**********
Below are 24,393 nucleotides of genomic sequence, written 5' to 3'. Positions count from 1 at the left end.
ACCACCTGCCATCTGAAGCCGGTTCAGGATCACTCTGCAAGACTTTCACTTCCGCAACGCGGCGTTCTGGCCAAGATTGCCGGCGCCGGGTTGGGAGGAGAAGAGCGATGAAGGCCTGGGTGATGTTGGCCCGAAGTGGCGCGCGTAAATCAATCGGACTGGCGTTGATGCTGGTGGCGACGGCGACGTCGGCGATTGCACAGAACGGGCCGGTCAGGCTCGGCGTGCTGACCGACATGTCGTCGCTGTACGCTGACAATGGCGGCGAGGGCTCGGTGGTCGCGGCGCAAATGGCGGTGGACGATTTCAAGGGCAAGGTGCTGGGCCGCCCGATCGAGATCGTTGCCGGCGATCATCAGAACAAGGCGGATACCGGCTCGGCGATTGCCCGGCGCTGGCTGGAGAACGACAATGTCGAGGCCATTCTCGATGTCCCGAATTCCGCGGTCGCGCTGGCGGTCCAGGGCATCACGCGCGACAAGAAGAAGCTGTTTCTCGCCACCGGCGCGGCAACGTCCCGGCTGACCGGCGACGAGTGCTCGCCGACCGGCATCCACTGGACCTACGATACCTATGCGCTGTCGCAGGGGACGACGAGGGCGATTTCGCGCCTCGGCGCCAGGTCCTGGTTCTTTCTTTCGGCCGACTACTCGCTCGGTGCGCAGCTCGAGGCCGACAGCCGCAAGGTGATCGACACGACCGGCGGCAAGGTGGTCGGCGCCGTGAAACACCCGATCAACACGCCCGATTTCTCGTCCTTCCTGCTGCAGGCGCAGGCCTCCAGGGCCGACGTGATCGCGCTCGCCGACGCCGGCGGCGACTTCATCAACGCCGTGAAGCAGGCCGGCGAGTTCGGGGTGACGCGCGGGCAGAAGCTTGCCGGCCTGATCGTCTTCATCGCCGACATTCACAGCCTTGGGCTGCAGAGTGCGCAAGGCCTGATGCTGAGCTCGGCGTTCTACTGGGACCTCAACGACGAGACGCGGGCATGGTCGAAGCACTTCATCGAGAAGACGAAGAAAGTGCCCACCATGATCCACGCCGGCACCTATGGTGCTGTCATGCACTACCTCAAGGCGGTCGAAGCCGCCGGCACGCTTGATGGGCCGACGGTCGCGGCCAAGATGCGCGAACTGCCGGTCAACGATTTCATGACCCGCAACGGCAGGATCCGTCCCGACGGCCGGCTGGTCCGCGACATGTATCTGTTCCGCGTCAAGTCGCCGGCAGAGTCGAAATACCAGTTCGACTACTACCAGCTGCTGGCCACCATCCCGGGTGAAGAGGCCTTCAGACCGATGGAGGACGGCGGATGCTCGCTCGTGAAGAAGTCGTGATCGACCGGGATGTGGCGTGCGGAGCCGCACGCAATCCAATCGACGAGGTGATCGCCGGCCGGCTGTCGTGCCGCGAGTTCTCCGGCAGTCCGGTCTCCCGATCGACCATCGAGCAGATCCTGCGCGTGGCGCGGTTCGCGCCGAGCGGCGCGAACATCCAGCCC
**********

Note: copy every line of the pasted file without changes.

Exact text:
Below are 24,393 nucleotides of genomic sequence, written 5' to 3'. Positions count from 1 at the left end.
ACCACCTGCCATCTGAAGCCGGTTCAGGATCACTCTGCAAGACTTTCACTTCCGCAACGCGGCGTTCTGGCCAAGATTGCCGGCGCCGGGTTGGGAGGAGAAGAGCGATGAAGGCCTGGGTGATGTTGGCCCGAAGTGGCGCGCGTAAATCAATCGGACTGGCGTTGATGCTGGTGGCGACGGCGACGTCGGCGATTGCACAGAACGGGCCGGTCAGGCTCGGCGTGCTGACCGACATGTCGTCGCTGTACGCTGACAATGGCGGCGAGGGCTCGGTGGTCGCGGCGCAAATGGCGGTGGACGATTTCAAGGGCAAGGTGCTGGGCCGCCCGATCGAGATCGTTGCCGGCGATCATCAGAACAAGGCGGATACCGGCTCGGCGATTGCCCGGCGCTGGCTGGAGAACGACAATGTCGAGGCCATTCTCGATGTCCCGAATTCCGCGGTCGCGCTGGCGGTCCAGGGCATCACGCGCGACAAGAAGAAGCTGTTTCTCGCCACCGGCGCGGCAACGTCCCGGCTGACCGGCGACGAGTGCTCGCCGACCGGCATCCACTGGACCTACGATACCTATGCGCTGTCGCAGGGGACGACGAGGGCGATTTCGCGCCTCGGCGCCAGGTCCTGGTTCTTTCTTTCGGCCGACTACTCGCTCGGTGCGCAGCTCGAGGCCGACAGCCGCAAGGTGATCGACACGACCGGCGGCAAGGTGGTCGGCGCCGTGAAACACCCGATCAACACGCCCGATTTCTCGTCCTTCCTGCTGCAGGCGCAGGCCTCCAGGGCCGACGTGATCGCGCTCGCCGACGCCGGCGGCGACTTCATCAACGCCGTGAAGCAGGCCGGCGAGTTCGGGGTGACGCGCGGGCAGAAGCTTGCCGGCCTGATCGTCTTCATCGCCGACATTCACAGCCTTGGGCTGCAGAGTGCGCAAGGCCTGATGCTGAGCTCGGCGTTCTACTGGGACCTCAACGACGAGACGCGGGCATGGTCGAAGCACTTCATCGAGAAGACGAAGAAAGTGCCCACCATGATCCACGCCGGCACCTATGGTGCTGTCATGCACTACCTCAAGGCGGTCGAAGCCGCCGGCACGCTTGATGGGCCGACGGTCGCGGCCAAGATGCGCGAACTGCCGGTCAACGATTTCATGACCCGCAACGGCAGGATCCGTCCCGACGGCCGGCTGGTCCGCGACATGTATCTGTTCCGCGTCAAGTCGCCGGCAGAGTCGAAATACCAGTTCGACTACTACCAGCTGCTGGCCACCATCCCGGGTGAAGAGGCCTTCAGACCGATGGAGGACGGCGGATGCTCGCTCGTGAAGAAGTCGTGATCGACCGGGATGTGGCGTGCGGAGCCGCACGCAATCCAATCGACGAGGTGATCGCCGGCCGGCTGTCGTGCCGCGAGTTCTCCGGCAGTCCGGTCTCCCGATCGACCATCGAGCAGATCCTGCGCGTGGCGCGGTTCGCGCCGAGCGGCGCGAACATCCAGCCC